• Ciara Barsotti
    Posted at 11:01h, 22 December Reply

    I featured these on my blog with some other ideas for Christmas Morning Breakfast!

    • Charmian Christie
      Posted at 08:58h, 04 January Reply

      Oh, these would make an amazing Christmas morning breakfast. A lot of work, but quite special. No matter what was on the menu, I hope your Christmas breakfast was divine!

  • Sheena
    Posted at 21:01h, 18 January Reply

    These look sooo good! I just mixed the dough to fry up tomorrow. I think I did everything right, but the dough was really dry, like not even sticking together. I added some milk (just eyeballed it) and that made it nice and sticky. Is there supposed to be more liquid that maybe accidentally got left out of your recipe? I am excited to have these tomorrow, hopefully the extra milk doesnt mess them up too much… :) Thanks for sharing this!

    • Charmian Christie
      Posted at 10:47h, 19 January Reply

      NOTE: This comment has be updated. To be clear, the recipe calls for 2/3 cup [165 mL] sour cream.

      Thanks for the note. I double checked the recipe and there is no milk. I did, however, put down 1/2 cup of sour cream when there should be 2/3 cup. This small difference might have caused your trouble. I’ve fixed the recipe and apologize for the inconvenience. Given my mistake, I think your added milk solution will work just fine.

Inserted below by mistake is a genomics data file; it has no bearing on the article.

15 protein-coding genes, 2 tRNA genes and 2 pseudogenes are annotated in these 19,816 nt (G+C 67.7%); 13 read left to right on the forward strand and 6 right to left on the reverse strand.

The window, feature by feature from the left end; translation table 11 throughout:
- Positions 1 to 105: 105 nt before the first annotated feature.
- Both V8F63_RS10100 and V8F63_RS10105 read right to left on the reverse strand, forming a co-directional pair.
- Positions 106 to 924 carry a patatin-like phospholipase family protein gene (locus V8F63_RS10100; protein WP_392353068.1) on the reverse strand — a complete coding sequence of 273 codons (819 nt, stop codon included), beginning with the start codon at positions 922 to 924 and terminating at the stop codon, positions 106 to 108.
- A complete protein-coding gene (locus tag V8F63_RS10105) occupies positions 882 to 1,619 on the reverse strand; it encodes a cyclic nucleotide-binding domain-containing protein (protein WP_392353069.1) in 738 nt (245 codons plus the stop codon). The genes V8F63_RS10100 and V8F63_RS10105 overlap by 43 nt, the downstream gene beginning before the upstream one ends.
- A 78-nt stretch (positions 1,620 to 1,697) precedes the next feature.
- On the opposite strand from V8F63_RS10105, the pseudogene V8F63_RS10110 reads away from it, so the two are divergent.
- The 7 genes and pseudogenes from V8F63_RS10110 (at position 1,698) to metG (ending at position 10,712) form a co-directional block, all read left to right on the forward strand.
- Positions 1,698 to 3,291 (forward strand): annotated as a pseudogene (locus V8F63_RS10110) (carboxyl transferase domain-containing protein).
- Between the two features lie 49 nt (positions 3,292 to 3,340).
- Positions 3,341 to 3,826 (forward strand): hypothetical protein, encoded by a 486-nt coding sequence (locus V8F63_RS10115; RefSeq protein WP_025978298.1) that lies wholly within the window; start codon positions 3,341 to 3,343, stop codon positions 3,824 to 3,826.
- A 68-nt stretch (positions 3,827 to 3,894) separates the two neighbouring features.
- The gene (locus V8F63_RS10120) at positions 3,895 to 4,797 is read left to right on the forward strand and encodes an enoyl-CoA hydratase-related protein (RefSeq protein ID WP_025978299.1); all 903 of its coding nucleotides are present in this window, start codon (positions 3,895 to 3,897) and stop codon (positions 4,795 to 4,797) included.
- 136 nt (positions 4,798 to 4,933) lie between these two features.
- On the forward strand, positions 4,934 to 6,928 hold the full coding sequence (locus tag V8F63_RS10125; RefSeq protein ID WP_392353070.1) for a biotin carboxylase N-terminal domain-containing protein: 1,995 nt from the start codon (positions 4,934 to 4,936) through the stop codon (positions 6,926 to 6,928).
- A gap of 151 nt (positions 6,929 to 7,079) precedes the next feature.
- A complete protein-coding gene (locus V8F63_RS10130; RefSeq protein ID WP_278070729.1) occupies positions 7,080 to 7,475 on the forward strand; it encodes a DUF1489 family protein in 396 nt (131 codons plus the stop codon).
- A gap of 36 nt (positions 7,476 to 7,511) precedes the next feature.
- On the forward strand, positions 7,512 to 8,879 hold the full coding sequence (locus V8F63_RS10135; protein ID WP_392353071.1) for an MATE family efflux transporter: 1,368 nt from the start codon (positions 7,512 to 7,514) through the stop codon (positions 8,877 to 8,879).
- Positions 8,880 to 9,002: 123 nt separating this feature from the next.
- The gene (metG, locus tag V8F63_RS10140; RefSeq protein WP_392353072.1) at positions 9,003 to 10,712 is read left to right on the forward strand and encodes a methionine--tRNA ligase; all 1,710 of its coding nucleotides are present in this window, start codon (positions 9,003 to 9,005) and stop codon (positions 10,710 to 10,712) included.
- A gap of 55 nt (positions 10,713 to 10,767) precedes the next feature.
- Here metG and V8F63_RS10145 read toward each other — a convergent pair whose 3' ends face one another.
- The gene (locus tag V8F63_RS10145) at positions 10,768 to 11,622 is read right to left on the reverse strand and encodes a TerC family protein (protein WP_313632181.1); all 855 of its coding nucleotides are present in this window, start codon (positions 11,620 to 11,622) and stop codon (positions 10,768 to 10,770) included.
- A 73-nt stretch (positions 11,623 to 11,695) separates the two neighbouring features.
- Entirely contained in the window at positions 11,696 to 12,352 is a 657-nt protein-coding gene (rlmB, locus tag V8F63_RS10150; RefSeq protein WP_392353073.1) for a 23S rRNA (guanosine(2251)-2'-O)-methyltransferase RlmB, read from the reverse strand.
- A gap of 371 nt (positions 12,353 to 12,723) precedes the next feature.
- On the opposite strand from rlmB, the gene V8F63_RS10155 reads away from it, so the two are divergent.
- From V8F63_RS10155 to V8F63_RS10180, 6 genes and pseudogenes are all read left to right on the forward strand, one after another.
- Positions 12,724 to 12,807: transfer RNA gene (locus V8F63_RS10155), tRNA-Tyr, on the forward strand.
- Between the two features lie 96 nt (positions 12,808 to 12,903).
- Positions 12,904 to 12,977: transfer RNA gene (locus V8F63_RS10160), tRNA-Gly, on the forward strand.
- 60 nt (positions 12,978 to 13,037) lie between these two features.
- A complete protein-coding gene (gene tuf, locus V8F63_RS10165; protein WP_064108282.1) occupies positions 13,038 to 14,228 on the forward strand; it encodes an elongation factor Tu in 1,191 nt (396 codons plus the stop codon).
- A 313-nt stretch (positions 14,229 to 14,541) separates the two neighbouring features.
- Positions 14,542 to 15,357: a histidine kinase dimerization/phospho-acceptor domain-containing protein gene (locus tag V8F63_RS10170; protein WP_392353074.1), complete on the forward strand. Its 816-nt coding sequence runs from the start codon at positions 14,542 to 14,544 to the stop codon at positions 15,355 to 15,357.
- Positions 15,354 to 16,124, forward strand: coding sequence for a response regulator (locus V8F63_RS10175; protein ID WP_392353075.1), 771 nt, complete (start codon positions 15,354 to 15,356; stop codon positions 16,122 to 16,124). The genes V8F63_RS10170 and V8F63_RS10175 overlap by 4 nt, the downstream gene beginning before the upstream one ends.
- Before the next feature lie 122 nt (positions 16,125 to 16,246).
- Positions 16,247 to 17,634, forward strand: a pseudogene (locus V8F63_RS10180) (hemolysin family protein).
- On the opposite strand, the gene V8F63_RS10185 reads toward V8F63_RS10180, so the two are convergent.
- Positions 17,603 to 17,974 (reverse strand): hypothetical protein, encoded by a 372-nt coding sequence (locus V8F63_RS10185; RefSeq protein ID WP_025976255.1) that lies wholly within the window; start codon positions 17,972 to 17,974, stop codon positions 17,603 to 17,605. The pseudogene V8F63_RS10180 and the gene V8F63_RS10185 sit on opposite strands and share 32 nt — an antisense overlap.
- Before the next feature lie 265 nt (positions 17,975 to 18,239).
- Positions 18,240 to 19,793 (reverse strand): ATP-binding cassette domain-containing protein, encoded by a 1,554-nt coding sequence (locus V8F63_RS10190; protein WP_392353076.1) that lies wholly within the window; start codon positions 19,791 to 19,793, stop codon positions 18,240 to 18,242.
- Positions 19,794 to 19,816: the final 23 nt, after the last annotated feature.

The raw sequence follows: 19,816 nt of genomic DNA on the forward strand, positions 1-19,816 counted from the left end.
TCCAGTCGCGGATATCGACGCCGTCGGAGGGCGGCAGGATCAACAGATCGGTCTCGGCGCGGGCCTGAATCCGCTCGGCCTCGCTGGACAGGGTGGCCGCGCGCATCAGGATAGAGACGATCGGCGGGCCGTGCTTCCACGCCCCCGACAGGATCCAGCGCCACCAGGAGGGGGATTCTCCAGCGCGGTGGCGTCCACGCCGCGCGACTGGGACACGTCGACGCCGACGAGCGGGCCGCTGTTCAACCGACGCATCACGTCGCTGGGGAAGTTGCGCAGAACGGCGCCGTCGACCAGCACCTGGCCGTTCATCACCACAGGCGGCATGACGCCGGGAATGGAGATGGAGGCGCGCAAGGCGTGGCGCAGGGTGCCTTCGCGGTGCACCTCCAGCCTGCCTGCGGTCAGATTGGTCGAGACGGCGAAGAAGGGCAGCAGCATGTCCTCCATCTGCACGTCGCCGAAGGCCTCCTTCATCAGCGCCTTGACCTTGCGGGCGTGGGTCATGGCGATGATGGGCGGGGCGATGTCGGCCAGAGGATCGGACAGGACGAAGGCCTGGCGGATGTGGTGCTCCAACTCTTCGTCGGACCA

You’re smart to eye-ball the recipe. Even if the recipe is written down correctly and you measure perfectly, minor differences in flour brand and humidity can affect the way a batter comes together. This is one reason a lot of cookbooks authors and chefs are beginning to measure flour by weight, not volume.

      I hope your doughnuts turned out well despite my typo.

      • Robin Abbott
        Posted at 19:53h, 30 September Reply

        Charmain: I just printed the recipe 9/30/13 and it is saying to put in 2/3 cups sour cream yet in your post you said it should be 1/3 cup. Can you please clarify is it 2/3 or 1/3. Thanks.